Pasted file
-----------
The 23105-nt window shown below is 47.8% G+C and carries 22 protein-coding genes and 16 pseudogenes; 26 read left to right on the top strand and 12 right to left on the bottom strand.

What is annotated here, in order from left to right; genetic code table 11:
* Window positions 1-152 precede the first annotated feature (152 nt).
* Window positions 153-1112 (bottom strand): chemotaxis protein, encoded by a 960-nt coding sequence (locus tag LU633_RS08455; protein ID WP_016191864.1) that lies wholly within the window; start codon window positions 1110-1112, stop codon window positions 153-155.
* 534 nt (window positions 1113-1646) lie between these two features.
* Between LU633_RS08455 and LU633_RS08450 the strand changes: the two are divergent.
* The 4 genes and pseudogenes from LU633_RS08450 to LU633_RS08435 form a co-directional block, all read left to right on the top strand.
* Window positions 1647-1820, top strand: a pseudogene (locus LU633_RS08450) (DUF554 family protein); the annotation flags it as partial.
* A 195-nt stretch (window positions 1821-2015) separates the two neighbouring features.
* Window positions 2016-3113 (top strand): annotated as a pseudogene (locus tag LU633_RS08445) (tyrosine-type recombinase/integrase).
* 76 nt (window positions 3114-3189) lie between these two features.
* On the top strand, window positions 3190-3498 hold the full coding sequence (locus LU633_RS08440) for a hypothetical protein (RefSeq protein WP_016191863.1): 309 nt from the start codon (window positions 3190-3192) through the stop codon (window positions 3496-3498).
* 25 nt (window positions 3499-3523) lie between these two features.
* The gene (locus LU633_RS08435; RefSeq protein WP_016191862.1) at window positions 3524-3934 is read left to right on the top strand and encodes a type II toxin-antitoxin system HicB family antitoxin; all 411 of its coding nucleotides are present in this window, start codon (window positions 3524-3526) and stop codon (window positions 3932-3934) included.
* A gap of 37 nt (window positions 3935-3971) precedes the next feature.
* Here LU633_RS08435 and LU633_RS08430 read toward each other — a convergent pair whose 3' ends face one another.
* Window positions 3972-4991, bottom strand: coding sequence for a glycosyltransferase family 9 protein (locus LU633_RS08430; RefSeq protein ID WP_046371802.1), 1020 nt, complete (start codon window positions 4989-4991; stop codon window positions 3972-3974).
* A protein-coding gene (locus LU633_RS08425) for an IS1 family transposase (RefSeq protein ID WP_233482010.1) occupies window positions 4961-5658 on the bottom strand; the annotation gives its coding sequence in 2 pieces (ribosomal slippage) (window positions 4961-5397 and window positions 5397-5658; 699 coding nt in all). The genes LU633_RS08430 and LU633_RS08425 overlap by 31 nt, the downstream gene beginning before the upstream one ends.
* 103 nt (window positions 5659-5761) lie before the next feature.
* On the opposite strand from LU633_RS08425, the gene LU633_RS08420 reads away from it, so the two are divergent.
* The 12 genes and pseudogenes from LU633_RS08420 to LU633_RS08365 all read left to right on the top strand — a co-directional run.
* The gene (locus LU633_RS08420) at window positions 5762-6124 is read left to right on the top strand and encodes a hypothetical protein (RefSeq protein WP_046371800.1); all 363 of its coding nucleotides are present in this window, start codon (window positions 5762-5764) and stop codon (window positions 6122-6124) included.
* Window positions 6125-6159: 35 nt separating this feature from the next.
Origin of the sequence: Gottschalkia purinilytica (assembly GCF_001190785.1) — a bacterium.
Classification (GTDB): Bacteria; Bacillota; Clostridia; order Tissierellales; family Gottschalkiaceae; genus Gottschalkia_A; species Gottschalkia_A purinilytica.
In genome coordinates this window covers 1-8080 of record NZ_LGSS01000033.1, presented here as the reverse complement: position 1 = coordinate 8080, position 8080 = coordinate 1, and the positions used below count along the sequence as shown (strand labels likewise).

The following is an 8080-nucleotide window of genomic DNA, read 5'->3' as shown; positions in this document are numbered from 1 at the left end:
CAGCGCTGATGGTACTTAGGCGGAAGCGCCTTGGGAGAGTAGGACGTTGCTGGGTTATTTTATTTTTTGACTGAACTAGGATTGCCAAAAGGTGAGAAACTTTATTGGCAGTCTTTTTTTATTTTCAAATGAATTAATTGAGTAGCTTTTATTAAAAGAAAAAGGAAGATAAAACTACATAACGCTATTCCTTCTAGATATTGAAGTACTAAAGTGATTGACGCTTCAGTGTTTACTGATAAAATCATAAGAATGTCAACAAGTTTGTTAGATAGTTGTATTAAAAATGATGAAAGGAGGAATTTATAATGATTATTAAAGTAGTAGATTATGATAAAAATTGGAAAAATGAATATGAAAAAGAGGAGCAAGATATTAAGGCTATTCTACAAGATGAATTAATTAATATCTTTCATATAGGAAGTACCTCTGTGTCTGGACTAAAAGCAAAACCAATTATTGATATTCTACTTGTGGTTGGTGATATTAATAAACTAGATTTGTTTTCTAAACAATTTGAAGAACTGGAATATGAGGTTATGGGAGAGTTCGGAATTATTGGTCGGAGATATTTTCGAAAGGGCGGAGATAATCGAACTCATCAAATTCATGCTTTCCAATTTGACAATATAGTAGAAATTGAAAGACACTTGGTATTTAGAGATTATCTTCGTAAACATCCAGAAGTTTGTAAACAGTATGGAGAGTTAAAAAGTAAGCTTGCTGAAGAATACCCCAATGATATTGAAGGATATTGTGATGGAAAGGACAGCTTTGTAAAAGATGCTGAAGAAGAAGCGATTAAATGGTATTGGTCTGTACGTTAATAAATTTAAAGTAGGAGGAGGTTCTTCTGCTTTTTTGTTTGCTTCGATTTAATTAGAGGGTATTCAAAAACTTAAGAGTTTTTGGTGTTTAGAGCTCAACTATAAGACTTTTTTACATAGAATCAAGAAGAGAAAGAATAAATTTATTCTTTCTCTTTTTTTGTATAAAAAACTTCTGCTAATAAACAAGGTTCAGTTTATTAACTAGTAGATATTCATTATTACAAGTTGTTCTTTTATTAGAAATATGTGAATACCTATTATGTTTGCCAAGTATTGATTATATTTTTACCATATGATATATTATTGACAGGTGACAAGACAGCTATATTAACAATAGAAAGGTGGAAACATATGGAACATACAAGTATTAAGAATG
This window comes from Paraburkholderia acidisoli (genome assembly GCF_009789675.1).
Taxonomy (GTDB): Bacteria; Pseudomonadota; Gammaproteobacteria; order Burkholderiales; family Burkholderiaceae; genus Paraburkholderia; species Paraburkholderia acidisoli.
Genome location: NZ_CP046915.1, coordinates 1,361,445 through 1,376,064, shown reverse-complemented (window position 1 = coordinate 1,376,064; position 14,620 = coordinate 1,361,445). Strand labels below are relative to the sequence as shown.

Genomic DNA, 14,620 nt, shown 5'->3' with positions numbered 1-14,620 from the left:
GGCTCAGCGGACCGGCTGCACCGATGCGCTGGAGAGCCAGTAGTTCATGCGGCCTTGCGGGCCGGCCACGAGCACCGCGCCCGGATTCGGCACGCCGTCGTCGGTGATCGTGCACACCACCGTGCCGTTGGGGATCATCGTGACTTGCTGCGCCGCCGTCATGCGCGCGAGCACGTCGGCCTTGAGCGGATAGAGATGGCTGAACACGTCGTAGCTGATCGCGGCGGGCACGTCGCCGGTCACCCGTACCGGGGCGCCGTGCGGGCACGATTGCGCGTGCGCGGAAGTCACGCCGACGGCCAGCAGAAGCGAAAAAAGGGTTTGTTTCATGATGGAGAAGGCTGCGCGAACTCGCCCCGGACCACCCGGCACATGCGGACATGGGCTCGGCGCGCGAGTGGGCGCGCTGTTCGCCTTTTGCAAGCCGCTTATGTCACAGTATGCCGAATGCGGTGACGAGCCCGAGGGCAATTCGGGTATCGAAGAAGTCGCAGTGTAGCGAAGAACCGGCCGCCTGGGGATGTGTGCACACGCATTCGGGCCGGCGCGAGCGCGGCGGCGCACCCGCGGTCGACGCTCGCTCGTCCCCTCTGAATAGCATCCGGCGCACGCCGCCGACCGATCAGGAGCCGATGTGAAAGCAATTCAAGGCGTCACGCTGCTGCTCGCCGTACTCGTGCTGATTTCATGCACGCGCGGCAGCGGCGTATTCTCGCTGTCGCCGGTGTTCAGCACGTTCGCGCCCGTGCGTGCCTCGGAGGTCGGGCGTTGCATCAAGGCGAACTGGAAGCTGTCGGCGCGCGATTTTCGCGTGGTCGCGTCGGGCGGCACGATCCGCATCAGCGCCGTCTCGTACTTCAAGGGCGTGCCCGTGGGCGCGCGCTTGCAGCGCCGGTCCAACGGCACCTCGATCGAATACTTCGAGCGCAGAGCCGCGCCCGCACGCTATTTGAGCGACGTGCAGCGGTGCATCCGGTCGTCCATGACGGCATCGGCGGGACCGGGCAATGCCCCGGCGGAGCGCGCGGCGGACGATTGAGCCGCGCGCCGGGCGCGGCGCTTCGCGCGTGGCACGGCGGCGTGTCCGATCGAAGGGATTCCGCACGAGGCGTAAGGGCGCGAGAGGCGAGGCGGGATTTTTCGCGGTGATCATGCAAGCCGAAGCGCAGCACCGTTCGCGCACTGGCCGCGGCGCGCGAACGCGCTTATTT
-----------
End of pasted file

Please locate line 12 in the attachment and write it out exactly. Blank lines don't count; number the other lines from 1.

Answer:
* On the top strand, window positions 3190-3498 hold the full coding sequence (locus LU633_RS08440) for a hypothetical protein (RefSeq protein WP_016191863.1): 309 nt from the start codon (window positions 3190-3192) through the stop codon (window positions 3496-3498).